Star formation in collisional ring galaxies are concentrated in spoke-like structures which terminate in a ring that result from a drop-through collision between two galaxies. While the formation of collisional ring galaxies are well-understood, observations have revealed the star-forming ISM to be surprisingly deficient of molecular gas even though ring galaxies are observed to be HI-rich and strongly star-forming. Current studies hypothesise that the compression-driven star formation found in the star-forming ring is likely to suffer from the immediate feedback effects of star formation which enhances the photodissociation rate of the molecular clouds that are confined within the ring. Using the EAGLE suite of cosmological simulations, I find the global ISM of ring galaxies to have lower pressure and metallicities than normal star-forming disk galaxies. The collisional interaction is responsible for decreasing the ISM pressure internal to the ring as the ISM is swept up by the density wave towards the ring. On the other hand, at the radius of the ring, the star formation efficiency of ring galaxies is indistinguishable from that of normal star-forming disk galaxies, and thus the main reason for their integrated lower efficiency is the different gas surface density profiles.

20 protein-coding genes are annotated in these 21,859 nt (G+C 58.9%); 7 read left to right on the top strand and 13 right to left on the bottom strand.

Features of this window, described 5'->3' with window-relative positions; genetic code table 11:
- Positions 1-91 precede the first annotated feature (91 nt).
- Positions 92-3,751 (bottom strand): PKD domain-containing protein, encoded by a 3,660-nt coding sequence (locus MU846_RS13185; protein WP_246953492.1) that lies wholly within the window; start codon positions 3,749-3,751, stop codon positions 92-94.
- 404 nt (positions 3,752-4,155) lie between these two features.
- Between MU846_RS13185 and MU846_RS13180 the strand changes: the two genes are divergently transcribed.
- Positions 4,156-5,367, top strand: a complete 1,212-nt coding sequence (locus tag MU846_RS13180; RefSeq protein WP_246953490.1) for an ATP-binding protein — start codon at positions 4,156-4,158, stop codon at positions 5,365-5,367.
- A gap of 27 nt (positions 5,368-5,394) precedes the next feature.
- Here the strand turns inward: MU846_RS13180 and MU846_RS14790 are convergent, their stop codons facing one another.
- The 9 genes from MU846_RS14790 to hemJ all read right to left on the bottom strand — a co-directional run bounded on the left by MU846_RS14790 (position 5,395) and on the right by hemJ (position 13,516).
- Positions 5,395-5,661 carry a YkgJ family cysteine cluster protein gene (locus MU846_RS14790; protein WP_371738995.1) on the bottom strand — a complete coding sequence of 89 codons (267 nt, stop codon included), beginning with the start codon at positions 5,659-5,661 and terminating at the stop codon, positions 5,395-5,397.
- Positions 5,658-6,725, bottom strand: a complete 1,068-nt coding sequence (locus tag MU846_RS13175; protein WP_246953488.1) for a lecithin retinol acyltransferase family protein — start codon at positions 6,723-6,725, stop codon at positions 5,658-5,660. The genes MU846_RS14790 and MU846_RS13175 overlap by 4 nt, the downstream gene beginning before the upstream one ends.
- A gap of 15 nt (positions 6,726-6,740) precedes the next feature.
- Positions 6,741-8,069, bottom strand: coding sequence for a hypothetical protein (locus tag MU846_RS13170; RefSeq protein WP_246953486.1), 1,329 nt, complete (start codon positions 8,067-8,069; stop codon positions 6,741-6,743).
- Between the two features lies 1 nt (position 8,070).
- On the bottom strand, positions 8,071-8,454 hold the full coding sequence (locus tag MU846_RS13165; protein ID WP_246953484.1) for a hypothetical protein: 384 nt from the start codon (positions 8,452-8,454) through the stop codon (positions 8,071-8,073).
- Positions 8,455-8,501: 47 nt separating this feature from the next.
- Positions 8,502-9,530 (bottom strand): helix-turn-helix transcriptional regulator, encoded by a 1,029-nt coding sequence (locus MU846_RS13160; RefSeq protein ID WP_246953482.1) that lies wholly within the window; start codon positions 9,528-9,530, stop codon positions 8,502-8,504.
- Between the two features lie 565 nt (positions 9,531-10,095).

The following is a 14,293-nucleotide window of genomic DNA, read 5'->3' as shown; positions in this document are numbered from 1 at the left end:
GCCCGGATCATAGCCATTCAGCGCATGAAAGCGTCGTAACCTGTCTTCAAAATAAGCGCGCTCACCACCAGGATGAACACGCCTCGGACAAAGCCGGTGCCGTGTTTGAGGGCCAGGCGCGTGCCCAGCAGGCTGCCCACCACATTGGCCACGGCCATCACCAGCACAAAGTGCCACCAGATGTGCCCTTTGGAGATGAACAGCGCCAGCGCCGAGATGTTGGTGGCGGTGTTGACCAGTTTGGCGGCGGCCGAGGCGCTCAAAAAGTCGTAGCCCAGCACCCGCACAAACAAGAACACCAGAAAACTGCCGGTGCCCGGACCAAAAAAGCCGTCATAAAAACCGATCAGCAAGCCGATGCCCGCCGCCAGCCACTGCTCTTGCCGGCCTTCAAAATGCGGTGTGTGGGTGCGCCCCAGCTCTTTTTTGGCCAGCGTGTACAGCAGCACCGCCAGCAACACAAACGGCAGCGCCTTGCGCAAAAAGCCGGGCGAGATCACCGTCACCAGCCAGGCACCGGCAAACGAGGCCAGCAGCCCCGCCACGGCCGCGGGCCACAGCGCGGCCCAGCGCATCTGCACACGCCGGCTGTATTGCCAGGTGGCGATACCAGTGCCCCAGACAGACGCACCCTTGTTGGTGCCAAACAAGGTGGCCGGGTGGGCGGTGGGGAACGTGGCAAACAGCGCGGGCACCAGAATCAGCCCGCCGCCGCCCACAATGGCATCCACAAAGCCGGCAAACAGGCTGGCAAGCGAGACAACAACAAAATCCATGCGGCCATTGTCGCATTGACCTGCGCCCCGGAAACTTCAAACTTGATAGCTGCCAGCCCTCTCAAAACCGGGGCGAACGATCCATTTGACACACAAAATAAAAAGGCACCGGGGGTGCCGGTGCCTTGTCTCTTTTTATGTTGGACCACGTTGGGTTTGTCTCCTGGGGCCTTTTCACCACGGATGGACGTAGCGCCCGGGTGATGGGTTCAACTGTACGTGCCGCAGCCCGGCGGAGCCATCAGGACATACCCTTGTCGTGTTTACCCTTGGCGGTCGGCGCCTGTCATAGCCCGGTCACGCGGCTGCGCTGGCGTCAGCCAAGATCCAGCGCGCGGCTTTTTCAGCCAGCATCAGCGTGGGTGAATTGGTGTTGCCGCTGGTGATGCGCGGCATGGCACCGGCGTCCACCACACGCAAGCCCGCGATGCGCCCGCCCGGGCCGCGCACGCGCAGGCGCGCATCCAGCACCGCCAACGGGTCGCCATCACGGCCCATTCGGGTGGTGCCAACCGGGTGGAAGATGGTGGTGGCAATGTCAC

Unless announced otherwise, the lunch talks start at 12:50 sharp. The approximate duration of the lunch talk is given above, and additional time will be given for questions and discussion following the presentation. Please make sure that you take ample time to pick up your lunch beforehand.
Information for Speakers and Hosts: Talks are limited to 25 minutes, with 5 additional minutes for questions. Hosts are responsible for bringing the speaker to the correct room in ample time to set up laptops etc., and for ensuring the speaker also has time for lunch.
For questions and/or suggestions concerning the lunch talks, please contact Themiya Nanayakkara () or Alvaro Hacar ()).